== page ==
BPS 2, HSP 2, SPRS 2, BSP 1, KC 1, BOSS 1, HSS 1; and a House of
Peoples (72 seats - 30 Bosniak, 30 Croat, and 12 others); last
constituted November 1998; the Republika Srpska has a National
Assembly (83 seats; members elected by popular vote to serve 4-year
terms); elections last held fall 1998 (next to be held fall 2000);
percent of vote by party - NA; seats by party/coalition - SDS 19, KCD
15, SNS 12, SRS-RS 11, SPRS 10, SNSD 6, RSRS 3, SKRS 2, SDP 2, KKO 1,
HDZ-BiH 1, NHI 1; as of January 1999, Bosnia and Herzegovina does not
have a permanent election law; a draft law specifies four-year terms
for the state and first-order administrative division entity
legislatures
Judicial branch
Constitutional Court, consists of nine members: four
members are selected by the Bosniak/Croat Federation's House of
Representatives, two members by the Republika Srpska's National
Assembly, and three non-Bosnian members by the president of the
European Court of Human Rights
Political parties and leaders
Bosnian Party of Rights or BSP [leader
NA]; Bosnian Party or BOSS ; Bosnian Patriotic Party
or BPS ; Center Coalition or KC (includes LBO, RS)
; Civic Democratic Party or GDS ; Coalition
for King and Fatherland or KKO (Dubravko Prstojevic]; Coalition for a
United and Democratic BIH or KCD [Alija IZETBEGOVIC; includes SDA and
SBH]; Croatian Democratic Union of BiH or HDZ-BiH ;
Croatian Party of Rights or HSP ; Croatian Peasants
Party of BiH or HSS-BiH ; Democratic Party for Banja Luka
and Krajina ; Democratic Party of Pensioners or DSP
; Democratic Peoples Union or DNZ ;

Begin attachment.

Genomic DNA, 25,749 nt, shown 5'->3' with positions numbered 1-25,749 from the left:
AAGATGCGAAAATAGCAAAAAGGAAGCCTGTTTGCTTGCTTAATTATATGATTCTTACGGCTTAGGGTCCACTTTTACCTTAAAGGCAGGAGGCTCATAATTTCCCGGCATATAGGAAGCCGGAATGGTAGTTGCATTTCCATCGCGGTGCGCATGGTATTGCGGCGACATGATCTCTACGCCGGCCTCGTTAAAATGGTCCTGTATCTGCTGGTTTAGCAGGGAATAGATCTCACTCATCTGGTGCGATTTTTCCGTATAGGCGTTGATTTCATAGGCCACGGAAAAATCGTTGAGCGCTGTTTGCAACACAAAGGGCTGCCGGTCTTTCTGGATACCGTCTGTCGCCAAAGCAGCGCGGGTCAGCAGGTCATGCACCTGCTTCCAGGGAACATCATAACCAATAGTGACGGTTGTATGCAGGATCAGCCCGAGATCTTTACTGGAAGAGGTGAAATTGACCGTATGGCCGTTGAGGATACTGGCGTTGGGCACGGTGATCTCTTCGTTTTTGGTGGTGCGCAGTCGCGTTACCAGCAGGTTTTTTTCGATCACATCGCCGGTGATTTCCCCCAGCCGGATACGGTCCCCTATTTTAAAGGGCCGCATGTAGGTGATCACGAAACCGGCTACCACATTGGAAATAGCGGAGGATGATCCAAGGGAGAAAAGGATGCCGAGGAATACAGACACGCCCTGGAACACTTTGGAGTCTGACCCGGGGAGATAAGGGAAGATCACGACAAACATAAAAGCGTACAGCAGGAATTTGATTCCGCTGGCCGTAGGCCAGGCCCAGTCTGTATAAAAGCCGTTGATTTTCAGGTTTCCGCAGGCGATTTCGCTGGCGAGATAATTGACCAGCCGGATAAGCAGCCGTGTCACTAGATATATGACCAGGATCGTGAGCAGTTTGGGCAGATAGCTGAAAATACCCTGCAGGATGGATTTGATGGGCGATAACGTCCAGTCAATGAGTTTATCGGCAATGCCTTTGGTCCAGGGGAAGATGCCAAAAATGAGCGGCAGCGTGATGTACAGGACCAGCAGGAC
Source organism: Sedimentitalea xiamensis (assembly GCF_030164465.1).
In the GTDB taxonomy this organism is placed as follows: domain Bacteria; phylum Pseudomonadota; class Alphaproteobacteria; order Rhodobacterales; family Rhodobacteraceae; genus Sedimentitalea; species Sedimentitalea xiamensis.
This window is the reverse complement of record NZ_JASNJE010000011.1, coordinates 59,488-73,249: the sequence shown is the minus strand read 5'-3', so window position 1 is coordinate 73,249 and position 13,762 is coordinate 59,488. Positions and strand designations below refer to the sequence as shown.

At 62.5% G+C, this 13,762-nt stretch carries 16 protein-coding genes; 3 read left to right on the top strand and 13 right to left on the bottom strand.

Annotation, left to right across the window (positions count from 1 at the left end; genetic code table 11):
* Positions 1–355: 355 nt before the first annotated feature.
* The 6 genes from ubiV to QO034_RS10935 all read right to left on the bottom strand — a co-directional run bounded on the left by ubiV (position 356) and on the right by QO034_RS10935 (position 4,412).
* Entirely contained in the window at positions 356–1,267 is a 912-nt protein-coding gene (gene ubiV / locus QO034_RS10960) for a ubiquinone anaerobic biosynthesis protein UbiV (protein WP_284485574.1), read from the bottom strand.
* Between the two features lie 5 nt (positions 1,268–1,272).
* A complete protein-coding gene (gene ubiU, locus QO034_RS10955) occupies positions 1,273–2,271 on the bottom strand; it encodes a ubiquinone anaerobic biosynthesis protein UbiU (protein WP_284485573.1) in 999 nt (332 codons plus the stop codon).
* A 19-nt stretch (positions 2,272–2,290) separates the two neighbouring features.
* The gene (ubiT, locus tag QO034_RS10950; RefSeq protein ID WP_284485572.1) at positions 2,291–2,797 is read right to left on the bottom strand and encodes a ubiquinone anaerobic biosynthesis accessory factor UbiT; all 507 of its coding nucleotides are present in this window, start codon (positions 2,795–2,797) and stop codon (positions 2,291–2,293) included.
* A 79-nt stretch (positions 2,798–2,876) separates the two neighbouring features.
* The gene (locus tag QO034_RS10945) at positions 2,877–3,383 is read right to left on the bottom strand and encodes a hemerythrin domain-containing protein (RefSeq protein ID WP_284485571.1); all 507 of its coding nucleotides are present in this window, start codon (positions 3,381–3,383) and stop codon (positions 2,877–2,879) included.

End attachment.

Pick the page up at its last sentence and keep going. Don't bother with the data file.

Liberal Bosniak Organization or LBO ; Liberal Party
or LS ; Muslim-Bosnia Organization or MBO
; New Croatian Initiative or NHI ;
Party for Bosnia and Herzegovina or SBH ; Party for
Democratic Action or SDA ; Party of Democratic
Progress of the Republika Srpska ; Party of Independent
Social Democrats or SNSD ; Radical Party Republika
Srpska of RSRS ; Republican Party or RS [Stjepan
KLJUIC]; Serb Coalition for Republika Srpska or SKRS [Predrag
LAZAREVIC]; Serb Democratic Party or Serb Lands or SDS [Dragan
KALINIC]; Serb National Alliance or SNS ; Serb
Radical Party-Republika Srpska or SRS-RS  (banned by
the Office of the High Representative - see Government note - from
participation in the April elections); Sloga or Unity 
(includes SNS, SPRS, SNSD); Social Democratic Party BIH or SDP-BiH
; Socialist Party of Republika Srpska or SPRS
Political pressure groups and leaders: NA
International organization participation
CE (guest), CEI, EBRD, ECE,
FAO, G-77, IAEA, IBRD, ICAO, IDA, IFAD, IFC, ILO, IMF, IMO, Inmarsat,
Intelsat, Interpol, IOC, IOM (observer), ISO, ITU, NAM (guest), OAS
(observer), OIC (observer), OPCW, OSCE, UN, UNCTAD, UNESCO, UNIDO,
UPU, WHO, WIPO, WMO, WToO
Diplomatic representation in the US
chief of mission: Ambassador Sven ALKALAJ; note - Igor DAVIDOVIC
should become ambassador in early 2000
chancery: 2109 E Street NW, Washington, DC 20037
telephone:  (202) 337-1500
FAX:  (202) 337-1502
consulate(s) general: New York
Diplomatic representation from the US
chief of mission: Ambassador Thomas J. MILLER
embassy: Alipasina 43, 71000 Sarajevo
mailing address: use street address
telephone:  (71) 445-700
FAX:  (71) 659-722
Flag description
a wide medium blue vertical band on the fly side
with a yellow isosceles triangle abutting the band and the top of the
flag; the remainder of the flag is medium blue with seven full
five-pointed white stars and two half stars top and bottom along the
hypotenuse of the triangle
Government - note
The Dayton Agreement, signed in Paris on 14
December 1995, retained Bosnia's exterior border and created a joint
multi-ethnic and democratic government. This national government -
based on proportional representation similar to that which existed in
the former socialist regime - is charged with conducting foreign,
economic, and fiscal policy. The Dayton Agreement also recognized a
second tier of government, comprised of two entities - a joint
Bosniak/Croat Federation of Bosnia and Herzegovina and the Bosnian
Serb Republika Srpska (RS) - each presiding over roughly one-half the
territory. The Federation and RS governments are charged with
overseeing internal functions. The Dayton Agreement established the
Office of the High Representative (OHR) to oversee the implementation
of the civilian aspects of the agreement. About 250 international and
450 local staff members are employed by the OHR.